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Subject: Consolidating distemper paint

Consolidating distemper paint

From: Chantal-Helen Thuer <chantal.thuer>
Date: Wednesday, May 16, 2007
I am researching distemper painted wooden ceilings from the Scottish
Renaissance at Historic Scotland. My main focus of research are
facings and consolidants.

At the moment cleaning and consolidation is done simultaneously with
gelatine through Eltoline tissue. The same materials are used for
transport and emergency facing.

Gelatine works fine, but it is subjected to the same climate
conditions as the original binding medium and therefore may fail
again after a while. Climate control is rarely an option in cases of
some historic buildings. Facings with gelatine have sometimes become
hard to remove. The surfaces I am dealing with range from matte
(untreated or gelatine treated) to glossy (old wax or wax-resin
treatment).

It would be very interesting to me to hear of other suitable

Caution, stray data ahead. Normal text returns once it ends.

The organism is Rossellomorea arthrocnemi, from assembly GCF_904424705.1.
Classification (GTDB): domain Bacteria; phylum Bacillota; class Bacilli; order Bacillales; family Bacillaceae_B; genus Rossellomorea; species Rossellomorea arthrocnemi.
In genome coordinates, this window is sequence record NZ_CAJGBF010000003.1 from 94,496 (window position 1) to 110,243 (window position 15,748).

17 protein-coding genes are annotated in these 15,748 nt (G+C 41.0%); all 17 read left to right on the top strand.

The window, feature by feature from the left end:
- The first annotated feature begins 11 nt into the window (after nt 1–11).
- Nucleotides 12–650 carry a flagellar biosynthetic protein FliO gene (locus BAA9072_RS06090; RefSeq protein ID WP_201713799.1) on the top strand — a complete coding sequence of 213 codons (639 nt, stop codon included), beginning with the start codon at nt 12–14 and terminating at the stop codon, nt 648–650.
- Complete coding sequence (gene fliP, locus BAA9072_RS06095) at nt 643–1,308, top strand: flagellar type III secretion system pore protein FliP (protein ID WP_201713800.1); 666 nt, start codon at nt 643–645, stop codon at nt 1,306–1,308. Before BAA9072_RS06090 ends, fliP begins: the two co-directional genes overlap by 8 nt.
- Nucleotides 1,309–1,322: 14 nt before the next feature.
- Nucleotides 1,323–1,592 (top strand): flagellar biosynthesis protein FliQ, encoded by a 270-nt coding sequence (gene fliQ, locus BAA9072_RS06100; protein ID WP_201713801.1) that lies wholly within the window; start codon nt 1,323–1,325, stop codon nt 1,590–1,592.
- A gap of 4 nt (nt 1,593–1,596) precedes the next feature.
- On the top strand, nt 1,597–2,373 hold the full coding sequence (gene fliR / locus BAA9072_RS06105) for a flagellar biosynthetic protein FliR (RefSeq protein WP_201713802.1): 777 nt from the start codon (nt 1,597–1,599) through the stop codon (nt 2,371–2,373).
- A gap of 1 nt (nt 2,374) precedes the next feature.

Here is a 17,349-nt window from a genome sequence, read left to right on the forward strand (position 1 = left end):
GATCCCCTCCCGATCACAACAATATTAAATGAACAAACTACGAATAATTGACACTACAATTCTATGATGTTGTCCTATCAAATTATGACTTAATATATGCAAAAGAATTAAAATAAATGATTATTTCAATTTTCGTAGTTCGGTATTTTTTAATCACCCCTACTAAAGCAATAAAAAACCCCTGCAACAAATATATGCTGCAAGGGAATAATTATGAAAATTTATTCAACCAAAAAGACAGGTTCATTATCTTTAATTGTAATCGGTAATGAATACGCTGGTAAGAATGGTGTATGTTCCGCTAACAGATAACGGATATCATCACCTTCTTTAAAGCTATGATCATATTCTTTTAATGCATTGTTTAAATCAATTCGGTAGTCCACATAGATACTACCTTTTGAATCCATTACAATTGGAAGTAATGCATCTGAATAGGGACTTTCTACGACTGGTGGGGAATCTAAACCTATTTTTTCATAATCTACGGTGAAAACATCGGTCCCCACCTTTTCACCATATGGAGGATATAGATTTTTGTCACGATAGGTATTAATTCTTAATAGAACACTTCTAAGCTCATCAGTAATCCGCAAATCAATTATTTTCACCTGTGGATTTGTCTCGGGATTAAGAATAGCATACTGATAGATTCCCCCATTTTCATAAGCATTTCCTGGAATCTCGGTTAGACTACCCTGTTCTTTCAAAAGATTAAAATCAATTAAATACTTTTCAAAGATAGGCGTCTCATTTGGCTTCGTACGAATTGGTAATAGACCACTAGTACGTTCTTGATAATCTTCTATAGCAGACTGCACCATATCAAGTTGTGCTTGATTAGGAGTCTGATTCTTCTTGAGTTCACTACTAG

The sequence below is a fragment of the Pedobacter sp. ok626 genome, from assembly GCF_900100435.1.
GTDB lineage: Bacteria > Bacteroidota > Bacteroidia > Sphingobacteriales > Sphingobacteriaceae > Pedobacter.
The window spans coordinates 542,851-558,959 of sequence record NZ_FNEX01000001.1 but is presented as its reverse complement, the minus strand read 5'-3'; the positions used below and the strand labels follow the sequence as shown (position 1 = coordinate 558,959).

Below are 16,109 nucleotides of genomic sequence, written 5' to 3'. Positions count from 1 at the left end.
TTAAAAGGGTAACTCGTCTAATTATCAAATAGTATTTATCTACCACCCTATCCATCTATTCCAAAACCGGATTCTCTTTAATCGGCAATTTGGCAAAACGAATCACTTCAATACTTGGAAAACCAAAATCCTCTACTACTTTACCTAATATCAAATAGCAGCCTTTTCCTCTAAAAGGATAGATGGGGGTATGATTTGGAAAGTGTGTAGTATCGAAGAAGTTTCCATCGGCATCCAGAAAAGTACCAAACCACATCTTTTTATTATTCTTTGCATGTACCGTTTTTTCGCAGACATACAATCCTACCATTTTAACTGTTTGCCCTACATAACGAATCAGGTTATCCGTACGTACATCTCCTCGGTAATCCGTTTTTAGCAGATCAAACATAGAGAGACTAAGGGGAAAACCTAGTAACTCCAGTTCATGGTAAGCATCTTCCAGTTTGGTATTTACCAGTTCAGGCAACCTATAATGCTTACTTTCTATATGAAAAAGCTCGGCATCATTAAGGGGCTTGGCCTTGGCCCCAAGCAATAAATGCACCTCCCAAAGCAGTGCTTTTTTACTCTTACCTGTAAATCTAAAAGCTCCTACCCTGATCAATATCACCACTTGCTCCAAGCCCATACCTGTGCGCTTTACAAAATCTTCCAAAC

materials for facings and consolidants that have long-term
stability, reversibility and change the character of the paint
surface as little as possible. The treatment should ideally allow
the option of using aqueous adhesives in the future and be suitable
for overhead works.

I like to learn about your experiences, techniques and materials.
This applies especially to two consolidants in that regard: Aquazol
and Lascaux Medium for Consolidation.

Chantal-Helen Thuer
Researcher Historic Scotland
Historic Scotland Conservation Centre
Edinburgh, Great Britain
+44 131 443 5635


                                  ***
                  Conservation DistList Instance 21:7
                   Distributed: Monday, May 28, 2007
                        Message Id: cdl-21-7-021
                                  ***
Received on Wednesday, 16 May, 2007

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